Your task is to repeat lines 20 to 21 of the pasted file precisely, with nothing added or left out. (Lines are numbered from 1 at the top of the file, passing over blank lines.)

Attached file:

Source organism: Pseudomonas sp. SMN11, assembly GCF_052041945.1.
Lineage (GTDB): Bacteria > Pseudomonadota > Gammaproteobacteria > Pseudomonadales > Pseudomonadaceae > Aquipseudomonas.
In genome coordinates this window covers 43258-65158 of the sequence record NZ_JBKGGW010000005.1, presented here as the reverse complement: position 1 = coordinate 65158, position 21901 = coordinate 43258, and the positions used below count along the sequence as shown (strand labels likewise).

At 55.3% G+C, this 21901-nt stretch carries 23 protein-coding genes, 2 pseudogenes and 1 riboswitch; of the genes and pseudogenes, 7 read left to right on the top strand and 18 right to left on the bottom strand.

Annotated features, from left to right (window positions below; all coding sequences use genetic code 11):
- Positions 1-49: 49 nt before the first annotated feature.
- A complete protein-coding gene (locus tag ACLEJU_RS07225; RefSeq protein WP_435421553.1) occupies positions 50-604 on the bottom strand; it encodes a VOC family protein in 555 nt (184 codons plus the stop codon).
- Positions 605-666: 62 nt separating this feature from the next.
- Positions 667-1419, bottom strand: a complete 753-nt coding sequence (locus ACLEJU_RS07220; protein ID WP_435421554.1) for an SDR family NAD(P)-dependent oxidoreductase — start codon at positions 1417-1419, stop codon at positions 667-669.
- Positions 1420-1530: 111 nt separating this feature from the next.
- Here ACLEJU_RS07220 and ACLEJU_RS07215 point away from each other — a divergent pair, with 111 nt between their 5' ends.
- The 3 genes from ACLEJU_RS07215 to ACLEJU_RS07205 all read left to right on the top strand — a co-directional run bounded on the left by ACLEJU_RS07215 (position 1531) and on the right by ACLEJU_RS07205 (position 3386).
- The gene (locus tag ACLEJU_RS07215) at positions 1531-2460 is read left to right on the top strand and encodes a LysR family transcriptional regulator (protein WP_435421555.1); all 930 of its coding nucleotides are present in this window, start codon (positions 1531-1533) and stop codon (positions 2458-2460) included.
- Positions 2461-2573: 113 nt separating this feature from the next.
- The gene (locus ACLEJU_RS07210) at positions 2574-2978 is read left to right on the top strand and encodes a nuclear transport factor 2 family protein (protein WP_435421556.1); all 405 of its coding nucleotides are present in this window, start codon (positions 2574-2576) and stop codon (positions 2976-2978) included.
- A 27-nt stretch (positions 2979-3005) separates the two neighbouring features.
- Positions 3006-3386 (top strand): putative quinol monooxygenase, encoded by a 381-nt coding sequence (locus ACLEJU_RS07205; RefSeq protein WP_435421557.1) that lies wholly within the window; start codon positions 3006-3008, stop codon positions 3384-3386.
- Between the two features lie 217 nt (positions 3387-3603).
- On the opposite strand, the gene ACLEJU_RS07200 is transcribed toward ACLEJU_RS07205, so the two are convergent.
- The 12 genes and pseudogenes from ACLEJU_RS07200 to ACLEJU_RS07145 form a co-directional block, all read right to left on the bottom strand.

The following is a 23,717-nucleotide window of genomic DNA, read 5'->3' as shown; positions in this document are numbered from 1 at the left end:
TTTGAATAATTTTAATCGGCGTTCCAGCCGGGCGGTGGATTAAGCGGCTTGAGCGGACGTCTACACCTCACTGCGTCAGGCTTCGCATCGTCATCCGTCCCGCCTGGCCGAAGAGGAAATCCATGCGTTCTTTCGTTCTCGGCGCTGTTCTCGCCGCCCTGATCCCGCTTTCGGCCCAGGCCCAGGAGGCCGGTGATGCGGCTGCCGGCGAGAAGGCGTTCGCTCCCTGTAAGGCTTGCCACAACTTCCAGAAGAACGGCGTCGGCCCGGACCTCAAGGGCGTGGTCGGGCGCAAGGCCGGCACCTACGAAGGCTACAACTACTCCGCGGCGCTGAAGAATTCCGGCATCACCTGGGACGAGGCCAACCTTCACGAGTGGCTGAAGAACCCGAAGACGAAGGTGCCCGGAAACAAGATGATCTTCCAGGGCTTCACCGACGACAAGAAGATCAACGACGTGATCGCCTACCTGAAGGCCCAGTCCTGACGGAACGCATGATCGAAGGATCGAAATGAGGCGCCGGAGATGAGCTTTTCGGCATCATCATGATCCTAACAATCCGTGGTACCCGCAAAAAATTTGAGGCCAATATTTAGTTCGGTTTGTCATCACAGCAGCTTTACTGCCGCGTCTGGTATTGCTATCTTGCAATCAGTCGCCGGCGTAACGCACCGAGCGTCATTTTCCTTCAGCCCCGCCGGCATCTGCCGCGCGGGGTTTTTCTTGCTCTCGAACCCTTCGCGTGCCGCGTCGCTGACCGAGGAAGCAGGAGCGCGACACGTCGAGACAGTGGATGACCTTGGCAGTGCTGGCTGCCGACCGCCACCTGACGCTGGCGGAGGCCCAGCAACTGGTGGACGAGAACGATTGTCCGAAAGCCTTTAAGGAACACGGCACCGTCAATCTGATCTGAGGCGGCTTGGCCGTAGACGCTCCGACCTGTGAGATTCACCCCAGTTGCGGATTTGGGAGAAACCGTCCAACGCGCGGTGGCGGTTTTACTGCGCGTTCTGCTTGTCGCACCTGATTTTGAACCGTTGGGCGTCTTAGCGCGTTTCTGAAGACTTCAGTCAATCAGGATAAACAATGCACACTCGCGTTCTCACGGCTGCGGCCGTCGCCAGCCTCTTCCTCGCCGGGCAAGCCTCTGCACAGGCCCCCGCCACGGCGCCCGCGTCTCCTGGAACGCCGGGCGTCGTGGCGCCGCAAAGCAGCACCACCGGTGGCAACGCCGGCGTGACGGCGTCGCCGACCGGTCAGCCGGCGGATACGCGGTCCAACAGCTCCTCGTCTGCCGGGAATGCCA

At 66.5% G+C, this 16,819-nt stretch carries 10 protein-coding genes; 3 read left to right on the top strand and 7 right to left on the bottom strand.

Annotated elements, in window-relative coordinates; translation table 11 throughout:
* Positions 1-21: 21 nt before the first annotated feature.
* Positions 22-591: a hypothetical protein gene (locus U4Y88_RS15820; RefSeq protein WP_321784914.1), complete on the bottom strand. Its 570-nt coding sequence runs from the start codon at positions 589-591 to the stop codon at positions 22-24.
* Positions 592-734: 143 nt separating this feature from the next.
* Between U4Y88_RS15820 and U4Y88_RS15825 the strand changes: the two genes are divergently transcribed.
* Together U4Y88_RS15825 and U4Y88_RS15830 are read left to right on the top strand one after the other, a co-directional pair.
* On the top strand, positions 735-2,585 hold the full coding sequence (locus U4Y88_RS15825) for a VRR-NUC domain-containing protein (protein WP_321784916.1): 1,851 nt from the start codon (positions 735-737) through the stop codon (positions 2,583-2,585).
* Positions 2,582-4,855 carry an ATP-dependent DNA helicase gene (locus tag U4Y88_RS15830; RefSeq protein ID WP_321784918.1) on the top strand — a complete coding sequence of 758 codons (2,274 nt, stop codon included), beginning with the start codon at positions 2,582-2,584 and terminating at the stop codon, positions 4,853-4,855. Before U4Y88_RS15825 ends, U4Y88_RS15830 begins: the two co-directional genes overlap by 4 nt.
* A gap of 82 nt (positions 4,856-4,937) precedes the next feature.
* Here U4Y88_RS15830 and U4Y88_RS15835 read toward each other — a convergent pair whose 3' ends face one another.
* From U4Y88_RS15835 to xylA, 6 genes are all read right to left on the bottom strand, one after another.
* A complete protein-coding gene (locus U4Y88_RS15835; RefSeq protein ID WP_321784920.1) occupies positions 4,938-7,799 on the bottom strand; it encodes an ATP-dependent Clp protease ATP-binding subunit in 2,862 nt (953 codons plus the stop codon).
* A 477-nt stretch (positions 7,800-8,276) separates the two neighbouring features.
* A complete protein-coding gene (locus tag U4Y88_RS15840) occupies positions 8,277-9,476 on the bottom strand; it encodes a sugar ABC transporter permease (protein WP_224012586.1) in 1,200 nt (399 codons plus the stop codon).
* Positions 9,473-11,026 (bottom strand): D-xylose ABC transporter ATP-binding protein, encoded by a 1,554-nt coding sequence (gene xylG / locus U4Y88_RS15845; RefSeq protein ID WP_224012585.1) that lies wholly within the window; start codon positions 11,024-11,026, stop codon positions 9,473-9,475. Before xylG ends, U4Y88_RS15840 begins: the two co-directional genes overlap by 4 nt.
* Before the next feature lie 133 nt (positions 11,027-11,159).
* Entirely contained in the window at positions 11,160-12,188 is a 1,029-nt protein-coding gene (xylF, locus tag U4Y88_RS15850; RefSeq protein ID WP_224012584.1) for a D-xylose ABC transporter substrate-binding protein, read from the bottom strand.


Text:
- The 12 genes and pseudogenes from ACLEJU_RS07200 to ACLEJU_RS07145 form a co-directional block, all read right to left on the bottom strand.

The following is a 23,717-nucleotide window of genomic DNA, read 5'->3' as shown; positions in this document are numbered from 1 at the left end: